It Is Vital to Sustain Secular Activism Year Round

Winter forest conifer snow

There are some good reasons to use social media in the context of secular activism. Raising awareness is one of the big ones. People are unlikely to engage with issues they've never heard of or may not see as relevant. Using social media to amplify stories is often helpful.

In "We Have To Keep Paying Attention: Engaging With Church-State Separation Beyond When It’s Trending," Katherine Yordy (Americans United for Separation of Church and State) wrote:

Sharing information online is one of the quickest ways to bring people up to speed on what’s happening. Social media can amplify the voices of the oppressed, organize entire movements and spotlight injustice when we share and engage with posts. Just because it’s quick and easy, however, doesn’t mean we should not be intentional in our usage.

She makes a good point. I suspect this is one of the main reasons so many are unhappy with what's been happening at Twitter. One of the tools in our activist bag no longer functions like it used to.

No matter what platforms one uses, information overload and burnout are problems. To highlight the challenge reflected in her title, Yordy notes:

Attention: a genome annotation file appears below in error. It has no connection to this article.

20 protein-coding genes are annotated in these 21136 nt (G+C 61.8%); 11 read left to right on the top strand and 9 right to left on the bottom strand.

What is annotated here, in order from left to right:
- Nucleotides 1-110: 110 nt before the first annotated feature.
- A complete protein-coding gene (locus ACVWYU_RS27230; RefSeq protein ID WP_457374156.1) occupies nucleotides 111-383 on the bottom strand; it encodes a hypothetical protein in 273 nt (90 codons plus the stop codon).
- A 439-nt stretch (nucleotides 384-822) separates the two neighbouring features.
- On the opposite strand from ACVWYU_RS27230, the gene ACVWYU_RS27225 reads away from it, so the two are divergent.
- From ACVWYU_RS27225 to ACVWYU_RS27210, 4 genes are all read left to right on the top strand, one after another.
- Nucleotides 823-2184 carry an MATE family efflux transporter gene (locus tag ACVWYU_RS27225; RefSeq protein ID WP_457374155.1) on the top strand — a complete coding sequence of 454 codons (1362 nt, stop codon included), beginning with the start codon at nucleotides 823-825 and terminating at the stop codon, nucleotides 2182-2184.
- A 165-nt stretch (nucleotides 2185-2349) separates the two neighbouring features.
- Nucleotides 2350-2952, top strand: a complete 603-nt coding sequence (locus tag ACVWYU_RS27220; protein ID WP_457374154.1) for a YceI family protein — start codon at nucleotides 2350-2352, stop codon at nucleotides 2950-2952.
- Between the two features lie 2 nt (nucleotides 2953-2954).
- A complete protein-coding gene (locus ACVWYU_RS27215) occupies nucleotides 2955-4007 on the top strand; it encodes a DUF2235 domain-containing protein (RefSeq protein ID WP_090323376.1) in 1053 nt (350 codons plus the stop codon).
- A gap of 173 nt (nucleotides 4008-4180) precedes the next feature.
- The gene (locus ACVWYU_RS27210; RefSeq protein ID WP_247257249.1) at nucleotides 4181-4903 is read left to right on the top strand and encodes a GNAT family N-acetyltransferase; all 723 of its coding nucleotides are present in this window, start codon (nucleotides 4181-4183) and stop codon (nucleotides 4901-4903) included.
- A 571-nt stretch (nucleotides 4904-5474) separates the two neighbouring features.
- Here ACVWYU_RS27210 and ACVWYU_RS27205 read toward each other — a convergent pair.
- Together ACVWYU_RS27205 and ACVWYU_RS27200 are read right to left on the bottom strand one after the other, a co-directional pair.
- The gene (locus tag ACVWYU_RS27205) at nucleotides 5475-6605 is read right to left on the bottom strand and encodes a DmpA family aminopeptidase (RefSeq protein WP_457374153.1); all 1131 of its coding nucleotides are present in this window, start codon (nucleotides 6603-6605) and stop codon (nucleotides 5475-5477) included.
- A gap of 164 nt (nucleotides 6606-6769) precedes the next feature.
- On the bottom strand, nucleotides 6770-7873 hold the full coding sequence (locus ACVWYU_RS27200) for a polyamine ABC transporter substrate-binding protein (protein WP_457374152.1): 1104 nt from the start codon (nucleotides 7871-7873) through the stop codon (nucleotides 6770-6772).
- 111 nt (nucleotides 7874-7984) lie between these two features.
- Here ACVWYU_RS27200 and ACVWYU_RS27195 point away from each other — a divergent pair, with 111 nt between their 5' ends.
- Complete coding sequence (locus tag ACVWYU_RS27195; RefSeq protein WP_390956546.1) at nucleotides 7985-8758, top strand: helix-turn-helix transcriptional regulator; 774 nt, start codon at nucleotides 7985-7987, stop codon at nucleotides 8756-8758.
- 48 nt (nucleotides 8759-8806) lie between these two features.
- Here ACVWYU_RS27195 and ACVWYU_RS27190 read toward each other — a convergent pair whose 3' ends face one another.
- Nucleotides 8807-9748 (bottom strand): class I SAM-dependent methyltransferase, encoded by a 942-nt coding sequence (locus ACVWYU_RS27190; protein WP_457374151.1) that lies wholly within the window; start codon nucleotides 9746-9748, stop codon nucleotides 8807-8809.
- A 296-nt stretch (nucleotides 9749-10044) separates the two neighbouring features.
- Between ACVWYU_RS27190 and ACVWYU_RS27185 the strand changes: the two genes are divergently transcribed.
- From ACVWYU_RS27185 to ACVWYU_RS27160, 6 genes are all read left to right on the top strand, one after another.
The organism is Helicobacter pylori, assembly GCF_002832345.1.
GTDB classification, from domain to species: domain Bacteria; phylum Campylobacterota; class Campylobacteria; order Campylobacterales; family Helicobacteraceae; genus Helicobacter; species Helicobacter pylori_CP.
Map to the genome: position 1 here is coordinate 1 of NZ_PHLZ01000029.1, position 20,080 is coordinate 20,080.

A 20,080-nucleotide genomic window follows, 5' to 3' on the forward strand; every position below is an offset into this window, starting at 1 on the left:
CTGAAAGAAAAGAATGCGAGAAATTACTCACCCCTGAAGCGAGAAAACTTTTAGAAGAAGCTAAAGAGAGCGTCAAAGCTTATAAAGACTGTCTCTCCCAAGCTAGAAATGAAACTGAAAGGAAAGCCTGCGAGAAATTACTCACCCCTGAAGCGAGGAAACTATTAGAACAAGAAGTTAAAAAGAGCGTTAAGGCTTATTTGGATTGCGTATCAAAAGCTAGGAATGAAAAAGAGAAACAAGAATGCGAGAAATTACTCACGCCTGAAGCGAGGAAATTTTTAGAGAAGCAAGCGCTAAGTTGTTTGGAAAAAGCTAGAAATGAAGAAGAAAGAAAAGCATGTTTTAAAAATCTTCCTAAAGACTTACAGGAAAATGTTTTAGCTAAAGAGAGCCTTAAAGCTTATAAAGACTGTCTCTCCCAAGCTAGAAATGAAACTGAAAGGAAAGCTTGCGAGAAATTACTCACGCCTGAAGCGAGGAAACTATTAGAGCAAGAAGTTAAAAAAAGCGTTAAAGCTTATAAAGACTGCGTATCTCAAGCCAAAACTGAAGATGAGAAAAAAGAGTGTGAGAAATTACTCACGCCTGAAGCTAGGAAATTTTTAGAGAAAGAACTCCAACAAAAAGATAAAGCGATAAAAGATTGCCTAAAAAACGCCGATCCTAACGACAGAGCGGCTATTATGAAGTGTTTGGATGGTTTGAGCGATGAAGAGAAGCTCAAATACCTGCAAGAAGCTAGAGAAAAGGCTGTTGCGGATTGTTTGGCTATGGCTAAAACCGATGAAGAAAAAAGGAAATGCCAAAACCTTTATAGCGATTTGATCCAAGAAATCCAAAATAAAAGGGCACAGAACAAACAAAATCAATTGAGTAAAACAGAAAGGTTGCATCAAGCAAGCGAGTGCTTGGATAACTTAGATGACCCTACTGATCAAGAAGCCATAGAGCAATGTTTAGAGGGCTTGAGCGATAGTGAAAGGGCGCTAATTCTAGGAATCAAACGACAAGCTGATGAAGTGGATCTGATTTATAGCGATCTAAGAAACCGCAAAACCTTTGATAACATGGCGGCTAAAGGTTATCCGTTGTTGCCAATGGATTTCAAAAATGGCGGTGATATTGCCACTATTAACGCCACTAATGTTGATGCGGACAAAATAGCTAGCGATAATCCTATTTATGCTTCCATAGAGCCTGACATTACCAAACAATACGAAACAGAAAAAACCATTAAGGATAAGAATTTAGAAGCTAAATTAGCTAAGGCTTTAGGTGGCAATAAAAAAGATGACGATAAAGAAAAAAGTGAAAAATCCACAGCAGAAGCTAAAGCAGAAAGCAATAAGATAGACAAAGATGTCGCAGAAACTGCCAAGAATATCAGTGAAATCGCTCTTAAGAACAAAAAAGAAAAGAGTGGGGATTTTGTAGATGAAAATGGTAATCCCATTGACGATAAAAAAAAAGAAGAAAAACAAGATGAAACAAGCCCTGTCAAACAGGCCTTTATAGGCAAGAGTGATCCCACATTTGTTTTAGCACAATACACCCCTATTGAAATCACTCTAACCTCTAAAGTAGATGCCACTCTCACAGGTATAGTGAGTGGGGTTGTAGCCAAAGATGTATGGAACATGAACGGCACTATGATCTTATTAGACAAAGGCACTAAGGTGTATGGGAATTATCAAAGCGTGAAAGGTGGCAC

We can only contend with so many things at once, and when an injustice or act of oppression doesn’t become a trending topic, trying to get others to acknowledge it can feel like screaming into a void. Politicians capitalize on this combination of burnout, desensitization and chaos to quietly pass swathes of legislation that contradict our rights like the freedom of religion.

She's right. I'm sure many of us can relate to that sense of screaming into a void. I know I can. Some things, like our rights, are too important to leave to chance. How can we make sure our cause isn't soon forgotten?

On the question of how we stay engaged year-round, Yordy suggests the following:

Take stock of the issues you care most about. Next, take stock of who you already follow across platforms. Accounts that only post about trending topics are useful but cannot replace issue-specific ones. Then, research people and organizations who are focused on the issues you care about and follow them...
Finally, continue sharing posts and encouraging people to educate themselves on what is happening at all levels of government. Election results are important, but so is what happens after them.

She's putting the onus on us, individual activists who use social media. I'd add that secular organizations, like hers, have an important part to play too. Effective activism has to involve more than fear and outrage.

Those who want to see more consistent engagement from activists need to embrace more sustainable activism. They need to recognize that the tactics on which they rely are burning out activists. These organizations need to develop more sustainable methods of motivating secular activism. This would go a long way toward maintaining engagement throughout the year.

Image by Else Siegel from Pixabay